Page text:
We sought to compare 3 methods of measurements of the aortic annulus, transthoracic echocardiography (TTE), transesophageal echocardiography (TEE), and multislice computed tomography (MSCT), and to evaluate their potential clinical impact on transcatheter aortic valve implantation (TAVI) strategy.
Exact measurement of the aortic annulus is critical for a patient's selection and successful implantation.
Annulus diameter was measured using TTE, TEE, and MSCT in 45 consecutive patients with severe aortic stenosis referred for TAVI. The TAVI strategy (decision to implant and choice of the prosthesis' size) was based on manufacturer's recommendations (Edwards-Sapien prosthesis, Edwards Lifesciences, Inc., Irvine, California).
Correlations between methods were good but the difference between MSCT and TTE (1.22 ± 1.3 mm) or TEE (1.52 ± 1.1 mm) was larger than the difference between TTE and TEE (0.6 ± 0.8 mm; p = 0.03 and p < 0.0001, respectively). Regarding TAVI strategy, agreement between TTE and TEE overall was good (kappa = 0.68), but TAVI strategy would have been different in 8 patients (17%). Agreement between MSCT and TTE or TEE was only modest (kappa = 0.28 and 0.27), and a decision based on MSCT measurements would have modified the TAVI strategy in a large number of patients (40% to 42%). Implantation, performed in 34 patients (76%) based on TEE measurements, was successful in all but 1 patient with grade 3/4 regurgitation.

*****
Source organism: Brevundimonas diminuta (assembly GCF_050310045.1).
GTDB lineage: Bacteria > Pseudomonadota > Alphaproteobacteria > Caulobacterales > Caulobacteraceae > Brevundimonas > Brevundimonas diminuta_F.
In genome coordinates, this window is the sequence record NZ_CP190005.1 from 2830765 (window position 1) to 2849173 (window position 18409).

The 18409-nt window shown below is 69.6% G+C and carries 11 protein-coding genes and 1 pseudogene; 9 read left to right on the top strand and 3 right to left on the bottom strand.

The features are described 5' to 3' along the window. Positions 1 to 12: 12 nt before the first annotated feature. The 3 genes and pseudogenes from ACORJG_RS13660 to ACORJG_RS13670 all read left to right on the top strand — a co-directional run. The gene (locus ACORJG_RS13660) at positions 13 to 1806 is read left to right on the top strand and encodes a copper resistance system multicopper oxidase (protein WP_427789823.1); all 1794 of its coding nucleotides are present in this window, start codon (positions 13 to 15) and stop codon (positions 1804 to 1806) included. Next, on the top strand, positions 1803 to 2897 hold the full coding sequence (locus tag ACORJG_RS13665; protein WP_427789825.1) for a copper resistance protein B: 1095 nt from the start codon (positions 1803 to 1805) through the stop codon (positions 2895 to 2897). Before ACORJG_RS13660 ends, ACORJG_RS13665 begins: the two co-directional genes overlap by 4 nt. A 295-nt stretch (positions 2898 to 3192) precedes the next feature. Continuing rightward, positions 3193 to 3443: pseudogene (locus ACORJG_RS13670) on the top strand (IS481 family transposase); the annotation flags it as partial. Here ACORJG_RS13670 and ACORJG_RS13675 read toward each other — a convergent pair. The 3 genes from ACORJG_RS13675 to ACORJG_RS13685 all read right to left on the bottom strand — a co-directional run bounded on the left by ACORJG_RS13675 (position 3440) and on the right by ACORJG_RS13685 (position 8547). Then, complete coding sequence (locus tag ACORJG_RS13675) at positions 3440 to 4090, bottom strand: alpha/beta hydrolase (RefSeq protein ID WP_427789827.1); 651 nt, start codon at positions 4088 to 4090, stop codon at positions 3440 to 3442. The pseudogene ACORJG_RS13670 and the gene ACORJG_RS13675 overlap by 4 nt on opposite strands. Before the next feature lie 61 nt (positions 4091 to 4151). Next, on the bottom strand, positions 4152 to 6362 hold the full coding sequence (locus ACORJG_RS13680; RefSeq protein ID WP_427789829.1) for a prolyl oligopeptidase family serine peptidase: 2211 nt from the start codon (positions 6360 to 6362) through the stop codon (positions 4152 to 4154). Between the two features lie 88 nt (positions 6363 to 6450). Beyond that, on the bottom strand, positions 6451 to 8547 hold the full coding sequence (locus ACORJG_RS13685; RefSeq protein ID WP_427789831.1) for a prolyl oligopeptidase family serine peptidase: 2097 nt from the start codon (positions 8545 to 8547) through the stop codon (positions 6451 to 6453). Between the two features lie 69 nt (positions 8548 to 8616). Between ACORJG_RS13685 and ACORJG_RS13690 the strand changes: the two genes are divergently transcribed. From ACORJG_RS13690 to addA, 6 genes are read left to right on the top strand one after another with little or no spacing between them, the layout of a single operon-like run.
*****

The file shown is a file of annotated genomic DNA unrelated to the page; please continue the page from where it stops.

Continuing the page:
In patients referred for TAVI, measurements of the aortic annulus using TTE, TEE, and MSCT were close but not identical, and the method used has important potential clinical implications on TAVI strategy. In the absence of a gold standard, a strategy based on TEE measurements provided good clinical results.